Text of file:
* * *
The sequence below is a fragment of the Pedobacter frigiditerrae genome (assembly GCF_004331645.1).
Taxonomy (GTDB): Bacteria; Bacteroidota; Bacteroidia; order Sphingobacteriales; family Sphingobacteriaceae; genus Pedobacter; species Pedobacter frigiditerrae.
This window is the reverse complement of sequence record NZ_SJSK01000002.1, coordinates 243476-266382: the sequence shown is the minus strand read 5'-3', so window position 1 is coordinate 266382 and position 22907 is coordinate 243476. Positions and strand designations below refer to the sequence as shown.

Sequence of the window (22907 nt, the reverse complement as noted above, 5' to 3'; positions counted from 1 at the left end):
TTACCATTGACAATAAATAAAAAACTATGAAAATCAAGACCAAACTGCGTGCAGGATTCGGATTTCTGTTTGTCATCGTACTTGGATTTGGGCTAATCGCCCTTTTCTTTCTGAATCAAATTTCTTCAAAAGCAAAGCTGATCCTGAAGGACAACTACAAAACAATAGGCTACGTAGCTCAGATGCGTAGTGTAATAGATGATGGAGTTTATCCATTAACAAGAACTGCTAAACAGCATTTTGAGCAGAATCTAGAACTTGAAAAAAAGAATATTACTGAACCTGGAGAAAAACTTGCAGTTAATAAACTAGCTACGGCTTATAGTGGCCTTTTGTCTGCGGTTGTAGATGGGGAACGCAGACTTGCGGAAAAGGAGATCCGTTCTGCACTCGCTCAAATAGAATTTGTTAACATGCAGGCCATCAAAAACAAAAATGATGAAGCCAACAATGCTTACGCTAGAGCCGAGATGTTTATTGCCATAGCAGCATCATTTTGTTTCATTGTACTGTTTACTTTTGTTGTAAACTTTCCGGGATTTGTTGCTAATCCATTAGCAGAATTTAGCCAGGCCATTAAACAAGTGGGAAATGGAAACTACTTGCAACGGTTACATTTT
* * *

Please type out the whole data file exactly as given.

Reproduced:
The sequence below is a fragment of the Pedobacter frigiditerrae genome (assembly GCF_004331645.1).
Taxonomy (GTDB): Bacteria; Bacteroidota; Bacteroidia; order Sphingobacteriales; family Sphingobacteriaceae; genus Pedobacter; species Pedobacter frigiditerrae.
This window is the reverse complement of sequence record NZ_SJSK01000002.1, coordinates 243476-266382: the sequence shown is the minus strand read 5'-3', so window position 1 is coordinate 266382 and position 22907 is coordinate 243476. Positions and strand designations below refer to the sequence as shown.

Sequence of the window (22907 nt, the reverse complement as noted above, 5' to 3'; positions counted from 1 at the left end):
TTACCATTGACAATAAATAAAAAACTATGAAAATCAAGACCAAACTGCGTGCAGGATTCGGATTTCTGTTTGTCATCGTACTTGGATTTGGGCTAATCGCCCTTTTCTTTCTGAATCAAATTTCTTCAAAAGCAAAGCTGATCCTGAAGGACAACTACAAAACAATAGGCTACGTAGCTCAGATGCGTAGTGTAATAGATGATGGAGTTTATCCATTAACAAGAACTGCTAAACAGCATTTTGAGCAGAATCTAGAACTTGAAAAAAAGAATATTACTGAACCTGGAGAAAAACTTGCAGTTAATAAACTAGCTACGGCTTATAGTGGCCTTTTGTCTGCGGTTGTAGATGGGGAACGCAGACTTGCGGAAAAGGAGATCCGTTCTGCACTCGCTCAAATAGAATTTGTTAACATGCAGGCCATCAAAAACAAAAATGATGAAGCCAACAATGCTTACGCTAGAGCCGAGATGTTTATTGCCATAGCAGCATCATTTTGTTTCATTGTACTGTTTACTTTTGTTGTAAACTTTCCGGGATTTGTTGCTAATCCATTAGCAGAATTTAGCCAGGCCATTAAACAAGTGGGAAATGGAAACTACTTGCAACGGTTACATTTT